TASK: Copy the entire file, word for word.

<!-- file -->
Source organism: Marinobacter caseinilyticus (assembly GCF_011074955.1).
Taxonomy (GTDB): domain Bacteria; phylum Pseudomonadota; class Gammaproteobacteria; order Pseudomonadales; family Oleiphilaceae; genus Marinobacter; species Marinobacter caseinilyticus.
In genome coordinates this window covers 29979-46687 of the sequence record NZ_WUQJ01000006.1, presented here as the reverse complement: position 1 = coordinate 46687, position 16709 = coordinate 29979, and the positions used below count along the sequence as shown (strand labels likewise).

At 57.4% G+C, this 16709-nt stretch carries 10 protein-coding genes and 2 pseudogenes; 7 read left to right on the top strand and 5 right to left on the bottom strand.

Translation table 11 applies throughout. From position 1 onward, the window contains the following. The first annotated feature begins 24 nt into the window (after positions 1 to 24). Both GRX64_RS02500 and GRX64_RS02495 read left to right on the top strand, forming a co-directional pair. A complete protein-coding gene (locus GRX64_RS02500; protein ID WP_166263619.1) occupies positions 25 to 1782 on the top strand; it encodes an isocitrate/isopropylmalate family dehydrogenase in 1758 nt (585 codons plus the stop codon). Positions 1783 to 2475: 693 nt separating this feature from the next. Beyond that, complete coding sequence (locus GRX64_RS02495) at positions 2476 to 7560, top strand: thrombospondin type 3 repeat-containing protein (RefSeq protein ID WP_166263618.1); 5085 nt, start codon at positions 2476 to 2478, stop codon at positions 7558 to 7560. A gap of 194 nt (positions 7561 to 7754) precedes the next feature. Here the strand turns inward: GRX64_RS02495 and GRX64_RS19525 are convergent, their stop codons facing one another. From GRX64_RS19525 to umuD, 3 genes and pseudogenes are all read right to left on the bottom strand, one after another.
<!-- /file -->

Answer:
Source organism: Marinobacter caseinilyticus (assembly GCF_011074955.1).
Taxonomy (GTDB): domain Bacteria; phylum Pseudomonadota; class Gammaproteobacteria; order Pseudomonadales; family Oleiphilaceae; genus Marinobacter; species Marinobacter caseinilyticus.
In genome coordinates this window covers 29979-46687 of the sequence record NZ_WUQJ01000006.1, presented here as the reverse complement: position 1 = coordinate 46687, position 16709 = coordinate 29979, and the positions used below count along the sequence as shown (strand labels likewise).

At 57.4% G+C, this 16709-nt stretch carries 10 protein-coding genes and 2 pseudogenes; 7 read left to right on the top strand and 5 right to left on the bottom strand.

Translation table 11 applies throughout. From position 1 onward, the window contains the following. The first annotated feature begins 24 nt into the window (after positions 1 to 24). Both GRX64_RS02500 and GRX64_RS02495 read left to right on the top strand, forming a co-directional pair. A complete protein-coding gene (locus GRX64_RS02500; protein ID WP_166263619.1) occupies positions 25 to 1782 on the top strand; it encodes an isocitrate/isopropylmalate family dehydrogenase in 1758 nt (585 codons plus the stop codon). Positions 1783 to 2475: 693 nt separating this feature from the next. Beyond that, complete coding sequence (locus GRX64_RS02495) at positions 2476 to 7560, top strand: thrombospondin type 3 repeat-containing protein (RefSeq protein ID WP_166263618.1); 5085 nt, start codon at positions 2476 to 2478, stop codon at positions 7558 to 7560. A gap of 194 nt (positions 7561 to 7754) precedes the next feature. Here the strand turns inward: GRX64_RS02495 and GRX64_RS19525 are convergent, their stop codons facing one another. From GRX64_RS19525 to umuD, 3 genes and pseudogenes are all read right to left on the bottom strand, one after another.